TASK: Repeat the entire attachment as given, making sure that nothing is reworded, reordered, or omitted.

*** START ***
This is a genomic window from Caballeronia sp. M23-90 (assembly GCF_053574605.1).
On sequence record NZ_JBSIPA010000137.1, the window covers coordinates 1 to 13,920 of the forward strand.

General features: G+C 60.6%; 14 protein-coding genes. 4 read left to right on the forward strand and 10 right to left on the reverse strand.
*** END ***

This is a genomic window from Caballeronia sp. M23-90 (assembly GCF_053574605.1).
On sequence record NZ_JBSIPA010000137.1, the window covers coordinates 1 to 13,920 of the forward strand.

General features: G+C 60.6%; 14 protein-coding genes. 4 read left to right on the forward strand and 10 right to left on the reverse strand.